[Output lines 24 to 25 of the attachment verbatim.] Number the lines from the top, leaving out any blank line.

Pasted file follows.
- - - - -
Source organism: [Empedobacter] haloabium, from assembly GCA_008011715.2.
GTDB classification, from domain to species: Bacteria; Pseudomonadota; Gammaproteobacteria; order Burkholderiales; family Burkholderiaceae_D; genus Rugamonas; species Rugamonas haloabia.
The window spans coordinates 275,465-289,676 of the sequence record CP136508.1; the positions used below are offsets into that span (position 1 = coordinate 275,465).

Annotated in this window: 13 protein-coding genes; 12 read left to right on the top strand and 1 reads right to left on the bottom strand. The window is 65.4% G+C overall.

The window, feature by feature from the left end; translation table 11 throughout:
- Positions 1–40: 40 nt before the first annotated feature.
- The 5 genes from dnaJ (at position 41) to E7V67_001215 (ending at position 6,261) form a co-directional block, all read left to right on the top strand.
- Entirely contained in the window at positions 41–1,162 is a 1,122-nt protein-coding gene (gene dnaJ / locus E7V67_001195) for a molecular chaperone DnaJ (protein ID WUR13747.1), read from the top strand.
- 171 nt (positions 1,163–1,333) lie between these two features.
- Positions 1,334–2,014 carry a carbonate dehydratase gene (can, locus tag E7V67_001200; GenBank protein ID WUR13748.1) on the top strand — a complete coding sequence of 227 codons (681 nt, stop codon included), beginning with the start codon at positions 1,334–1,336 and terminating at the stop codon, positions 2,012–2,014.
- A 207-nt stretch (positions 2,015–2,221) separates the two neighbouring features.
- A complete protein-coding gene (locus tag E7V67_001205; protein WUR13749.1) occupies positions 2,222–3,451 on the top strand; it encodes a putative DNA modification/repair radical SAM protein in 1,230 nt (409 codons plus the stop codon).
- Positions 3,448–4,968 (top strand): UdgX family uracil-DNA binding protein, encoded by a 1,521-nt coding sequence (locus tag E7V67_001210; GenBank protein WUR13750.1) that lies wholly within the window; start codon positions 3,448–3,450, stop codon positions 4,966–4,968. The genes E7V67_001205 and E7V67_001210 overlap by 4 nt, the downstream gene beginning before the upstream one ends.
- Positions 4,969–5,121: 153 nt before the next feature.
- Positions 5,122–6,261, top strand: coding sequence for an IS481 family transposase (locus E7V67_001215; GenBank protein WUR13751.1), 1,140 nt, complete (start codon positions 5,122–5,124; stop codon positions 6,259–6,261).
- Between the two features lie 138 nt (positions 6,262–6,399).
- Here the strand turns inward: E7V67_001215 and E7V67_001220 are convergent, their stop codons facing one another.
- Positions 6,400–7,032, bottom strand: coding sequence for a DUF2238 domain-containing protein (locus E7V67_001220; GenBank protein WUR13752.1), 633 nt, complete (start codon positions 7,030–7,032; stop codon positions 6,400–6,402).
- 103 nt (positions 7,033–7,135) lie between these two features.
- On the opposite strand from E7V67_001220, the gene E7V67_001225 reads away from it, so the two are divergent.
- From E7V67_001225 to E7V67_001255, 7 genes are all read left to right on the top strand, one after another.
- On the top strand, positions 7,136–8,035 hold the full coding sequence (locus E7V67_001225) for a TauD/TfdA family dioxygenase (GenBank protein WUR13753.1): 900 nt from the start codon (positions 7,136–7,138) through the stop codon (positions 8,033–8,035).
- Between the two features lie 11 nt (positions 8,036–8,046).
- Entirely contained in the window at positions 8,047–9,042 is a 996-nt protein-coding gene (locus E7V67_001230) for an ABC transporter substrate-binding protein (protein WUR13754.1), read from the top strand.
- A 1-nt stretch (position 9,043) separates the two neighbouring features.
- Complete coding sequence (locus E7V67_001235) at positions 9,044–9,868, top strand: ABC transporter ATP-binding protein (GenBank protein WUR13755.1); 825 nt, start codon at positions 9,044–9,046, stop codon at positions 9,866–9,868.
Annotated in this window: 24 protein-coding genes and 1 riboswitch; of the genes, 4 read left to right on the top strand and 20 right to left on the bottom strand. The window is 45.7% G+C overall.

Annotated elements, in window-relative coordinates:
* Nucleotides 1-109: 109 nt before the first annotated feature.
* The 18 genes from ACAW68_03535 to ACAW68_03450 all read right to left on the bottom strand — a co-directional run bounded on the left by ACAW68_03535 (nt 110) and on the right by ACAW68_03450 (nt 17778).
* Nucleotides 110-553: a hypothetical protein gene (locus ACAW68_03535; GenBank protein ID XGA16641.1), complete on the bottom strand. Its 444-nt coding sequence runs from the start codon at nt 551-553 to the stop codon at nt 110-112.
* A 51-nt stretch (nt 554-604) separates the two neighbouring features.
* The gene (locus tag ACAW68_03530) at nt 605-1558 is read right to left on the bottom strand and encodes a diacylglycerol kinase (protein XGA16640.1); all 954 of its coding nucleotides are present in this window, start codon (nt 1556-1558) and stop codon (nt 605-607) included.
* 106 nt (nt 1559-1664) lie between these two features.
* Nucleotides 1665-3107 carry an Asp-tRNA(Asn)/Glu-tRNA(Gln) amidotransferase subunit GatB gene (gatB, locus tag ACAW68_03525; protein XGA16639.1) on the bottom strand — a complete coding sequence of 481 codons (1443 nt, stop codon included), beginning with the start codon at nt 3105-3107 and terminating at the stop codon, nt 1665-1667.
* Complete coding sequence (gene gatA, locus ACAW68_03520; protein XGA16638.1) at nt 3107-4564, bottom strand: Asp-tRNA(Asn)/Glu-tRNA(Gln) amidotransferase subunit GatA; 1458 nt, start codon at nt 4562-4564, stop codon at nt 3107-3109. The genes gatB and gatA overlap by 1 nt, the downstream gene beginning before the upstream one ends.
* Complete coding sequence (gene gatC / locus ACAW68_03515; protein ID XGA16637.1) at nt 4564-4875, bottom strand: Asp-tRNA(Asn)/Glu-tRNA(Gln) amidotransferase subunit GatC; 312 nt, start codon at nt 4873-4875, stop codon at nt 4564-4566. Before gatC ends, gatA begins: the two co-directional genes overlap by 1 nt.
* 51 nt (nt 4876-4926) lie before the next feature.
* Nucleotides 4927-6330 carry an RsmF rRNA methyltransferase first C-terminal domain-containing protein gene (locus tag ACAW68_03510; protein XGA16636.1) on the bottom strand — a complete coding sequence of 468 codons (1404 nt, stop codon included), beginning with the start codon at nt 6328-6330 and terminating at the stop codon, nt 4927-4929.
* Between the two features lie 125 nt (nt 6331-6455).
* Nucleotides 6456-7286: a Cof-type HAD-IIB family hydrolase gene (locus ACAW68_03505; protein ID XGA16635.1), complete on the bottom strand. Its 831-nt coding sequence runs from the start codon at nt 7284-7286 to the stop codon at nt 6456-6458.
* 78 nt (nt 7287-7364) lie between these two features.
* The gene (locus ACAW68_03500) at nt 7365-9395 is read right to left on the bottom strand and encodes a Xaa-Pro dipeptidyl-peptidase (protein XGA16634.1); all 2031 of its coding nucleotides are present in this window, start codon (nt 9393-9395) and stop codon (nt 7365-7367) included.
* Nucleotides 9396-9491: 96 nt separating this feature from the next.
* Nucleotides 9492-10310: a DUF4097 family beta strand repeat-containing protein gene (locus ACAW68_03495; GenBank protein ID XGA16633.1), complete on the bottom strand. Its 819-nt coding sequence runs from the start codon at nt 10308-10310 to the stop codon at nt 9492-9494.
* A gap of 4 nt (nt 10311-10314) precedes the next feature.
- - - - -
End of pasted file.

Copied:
- Entirely contained in the window at positions 8,047–9,042 is a 996-nt protein-coding gene (locus E7V67_001230) for an ABC transporter substrate-binding protein (protein WUR13754.1), read from the top strand.
- A 1-nt stretch (position 9,043) separates the two neighbouring features.